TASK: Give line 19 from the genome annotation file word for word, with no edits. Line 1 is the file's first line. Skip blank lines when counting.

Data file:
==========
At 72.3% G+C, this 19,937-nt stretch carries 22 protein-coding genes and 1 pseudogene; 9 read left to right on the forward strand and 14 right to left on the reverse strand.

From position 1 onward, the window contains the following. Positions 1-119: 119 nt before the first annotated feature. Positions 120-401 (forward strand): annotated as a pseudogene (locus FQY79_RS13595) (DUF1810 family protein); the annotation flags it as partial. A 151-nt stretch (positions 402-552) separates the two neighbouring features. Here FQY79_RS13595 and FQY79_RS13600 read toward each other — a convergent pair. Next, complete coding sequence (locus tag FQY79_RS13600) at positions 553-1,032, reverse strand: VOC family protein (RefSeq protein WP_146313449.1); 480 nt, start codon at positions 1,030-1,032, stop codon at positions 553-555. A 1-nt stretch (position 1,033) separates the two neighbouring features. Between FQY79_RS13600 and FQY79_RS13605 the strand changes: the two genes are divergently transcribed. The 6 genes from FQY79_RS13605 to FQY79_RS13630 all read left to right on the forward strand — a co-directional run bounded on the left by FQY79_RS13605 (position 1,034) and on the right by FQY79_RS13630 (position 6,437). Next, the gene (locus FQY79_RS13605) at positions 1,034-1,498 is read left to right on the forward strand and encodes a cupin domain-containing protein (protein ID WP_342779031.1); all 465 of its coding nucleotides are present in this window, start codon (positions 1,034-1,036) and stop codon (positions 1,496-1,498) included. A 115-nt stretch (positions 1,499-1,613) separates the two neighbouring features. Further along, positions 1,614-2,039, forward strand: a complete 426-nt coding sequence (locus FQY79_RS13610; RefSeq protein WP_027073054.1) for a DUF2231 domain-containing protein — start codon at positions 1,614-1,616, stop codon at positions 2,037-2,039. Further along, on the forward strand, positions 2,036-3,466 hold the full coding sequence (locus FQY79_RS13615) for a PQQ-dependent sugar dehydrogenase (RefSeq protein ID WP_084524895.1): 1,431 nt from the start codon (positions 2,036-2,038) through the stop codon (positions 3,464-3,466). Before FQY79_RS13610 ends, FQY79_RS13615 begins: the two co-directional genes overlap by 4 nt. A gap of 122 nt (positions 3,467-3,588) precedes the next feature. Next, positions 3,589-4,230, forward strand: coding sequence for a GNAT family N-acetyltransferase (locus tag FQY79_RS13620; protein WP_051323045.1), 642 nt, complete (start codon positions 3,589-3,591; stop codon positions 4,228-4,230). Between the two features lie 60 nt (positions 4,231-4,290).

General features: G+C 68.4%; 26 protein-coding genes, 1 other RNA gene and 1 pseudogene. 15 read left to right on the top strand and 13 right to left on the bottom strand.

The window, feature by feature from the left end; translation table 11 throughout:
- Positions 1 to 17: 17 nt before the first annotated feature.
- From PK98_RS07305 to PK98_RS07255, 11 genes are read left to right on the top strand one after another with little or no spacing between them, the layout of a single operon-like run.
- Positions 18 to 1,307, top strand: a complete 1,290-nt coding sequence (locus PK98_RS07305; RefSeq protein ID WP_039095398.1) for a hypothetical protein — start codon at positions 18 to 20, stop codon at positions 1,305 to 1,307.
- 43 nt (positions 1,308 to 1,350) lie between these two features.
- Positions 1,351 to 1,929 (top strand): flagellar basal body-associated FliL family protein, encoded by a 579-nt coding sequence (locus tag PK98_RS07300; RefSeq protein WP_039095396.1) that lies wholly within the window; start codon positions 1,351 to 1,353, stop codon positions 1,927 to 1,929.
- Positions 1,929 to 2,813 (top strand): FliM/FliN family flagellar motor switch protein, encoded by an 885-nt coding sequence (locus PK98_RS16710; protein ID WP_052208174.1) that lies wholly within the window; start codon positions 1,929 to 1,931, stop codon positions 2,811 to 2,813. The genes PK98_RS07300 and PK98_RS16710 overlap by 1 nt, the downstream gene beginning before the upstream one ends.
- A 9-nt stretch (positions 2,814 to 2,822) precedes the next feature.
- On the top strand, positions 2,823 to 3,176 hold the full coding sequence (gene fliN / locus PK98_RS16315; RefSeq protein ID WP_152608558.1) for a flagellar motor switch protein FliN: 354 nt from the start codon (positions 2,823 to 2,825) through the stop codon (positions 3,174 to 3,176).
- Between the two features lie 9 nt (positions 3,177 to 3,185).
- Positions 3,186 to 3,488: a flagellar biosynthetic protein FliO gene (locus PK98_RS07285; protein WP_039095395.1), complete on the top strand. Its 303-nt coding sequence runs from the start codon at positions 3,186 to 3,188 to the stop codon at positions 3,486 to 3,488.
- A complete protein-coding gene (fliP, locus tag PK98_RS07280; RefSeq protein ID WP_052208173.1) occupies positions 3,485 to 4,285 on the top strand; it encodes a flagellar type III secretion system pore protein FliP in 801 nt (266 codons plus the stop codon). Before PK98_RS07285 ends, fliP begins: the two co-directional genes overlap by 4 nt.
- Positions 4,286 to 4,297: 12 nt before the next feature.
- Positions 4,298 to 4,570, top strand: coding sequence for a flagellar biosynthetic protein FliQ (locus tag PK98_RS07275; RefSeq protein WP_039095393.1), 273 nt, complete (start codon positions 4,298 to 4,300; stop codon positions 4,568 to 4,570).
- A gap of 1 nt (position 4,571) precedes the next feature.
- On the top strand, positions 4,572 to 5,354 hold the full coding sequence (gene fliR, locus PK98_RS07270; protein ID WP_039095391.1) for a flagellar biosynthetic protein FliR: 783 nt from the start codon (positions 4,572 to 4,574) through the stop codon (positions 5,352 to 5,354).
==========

- On the top strand, positions 4,572 to 5,354 hold the full coding sequence (gene fliR, locus PK98_RS07270; protein ID WP_039095391.1) for a flagellar biosynthetic protein FliR: 783 nt from the start codon (positions 4,572 to 4,574) through the stop codon (positions 5,352 to 5,354).